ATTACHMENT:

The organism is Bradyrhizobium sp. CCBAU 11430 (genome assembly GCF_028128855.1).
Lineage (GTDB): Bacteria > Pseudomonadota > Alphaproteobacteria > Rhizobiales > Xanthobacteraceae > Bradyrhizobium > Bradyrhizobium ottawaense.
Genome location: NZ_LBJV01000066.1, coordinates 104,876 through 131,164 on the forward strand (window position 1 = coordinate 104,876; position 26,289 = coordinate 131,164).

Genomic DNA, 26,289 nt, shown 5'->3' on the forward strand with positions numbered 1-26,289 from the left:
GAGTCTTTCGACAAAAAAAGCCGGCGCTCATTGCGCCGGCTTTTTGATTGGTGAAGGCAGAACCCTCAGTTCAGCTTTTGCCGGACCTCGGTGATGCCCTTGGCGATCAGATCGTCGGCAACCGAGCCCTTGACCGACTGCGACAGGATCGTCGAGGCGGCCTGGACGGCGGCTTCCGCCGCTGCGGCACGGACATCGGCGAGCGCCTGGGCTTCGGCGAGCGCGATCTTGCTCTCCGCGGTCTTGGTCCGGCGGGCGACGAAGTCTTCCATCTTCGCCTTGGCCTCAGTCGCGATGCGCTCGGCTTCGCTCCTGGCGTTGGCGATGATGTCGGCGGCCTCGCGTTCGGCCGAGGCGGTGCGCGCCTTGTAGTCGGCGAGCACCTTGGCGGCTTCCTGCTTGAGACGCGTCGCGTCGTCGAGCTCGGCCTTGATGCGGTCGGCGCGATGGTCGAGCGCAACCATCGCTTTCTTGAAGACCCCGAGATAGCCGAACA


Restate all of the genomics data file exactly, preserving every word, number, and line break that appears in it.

The organism is Bradyrhizobium sp. CCBAU 11430 (genome assembly GCF_028128855.1).
Lineage (GTDB): Bacteria > Pseudomonadota > Alphaproteobacteria > Rhizobiales > Xanthobacteraceae > Bradyrhizobium > Bradyrhizobium ottawaense.
Genome location: NZ_LBJV01000066.1, coordinates 104,876 through 131,164 on the forward strand (window position 1 = coordinate 104,876; position 26,289 = coordinate 131,164).

Genomic DNA, 26,289 nt, shown 5'->3' on the forward strand with positions numbered 1-26,289 from the left:
GAGTCTTTCGACAAAAAAAGCCGGCGCTCATTGCGCCGGCTTTTTGATTGGTGAAGGCAGAACCCTCAGTTCAGCTTTTGCCGGACCTCGGTGATGCCCTTGGCGATCAGATCGTCGGCAACCGAGCCCTTGACCGACTGCGACAGGATCGTCGAGGCGGCCTGGACGGCGGCTTCCGCCGCTGCGGCACGGACATCGGCGAGCGCCTGGGCTTCGGCGAGCGCGATCTTGCTCTCCGCGGTCTTGGTCCGGCGGGCGACGAAGTCTTCCATCTTCGCCTTGGCCTCAGTCGCGATGCGCTCGGCTTCGCTCCTGGCGTTGGCGATGATGTCGGCGGCCTCGCGTTCGGCCGAGGCGGTGCGCGCCTTGTAGTCGGCGAGCACCTTGGCGGCTTCCTGCTTGAGACGCGTCGCGTCGTCGAGCTCGGCCTTGATGCGGTCGGCGCGATGGTCGAGCGCAACCATCGCTTTCTTGAAGACCCCGAGATAGCCGAACA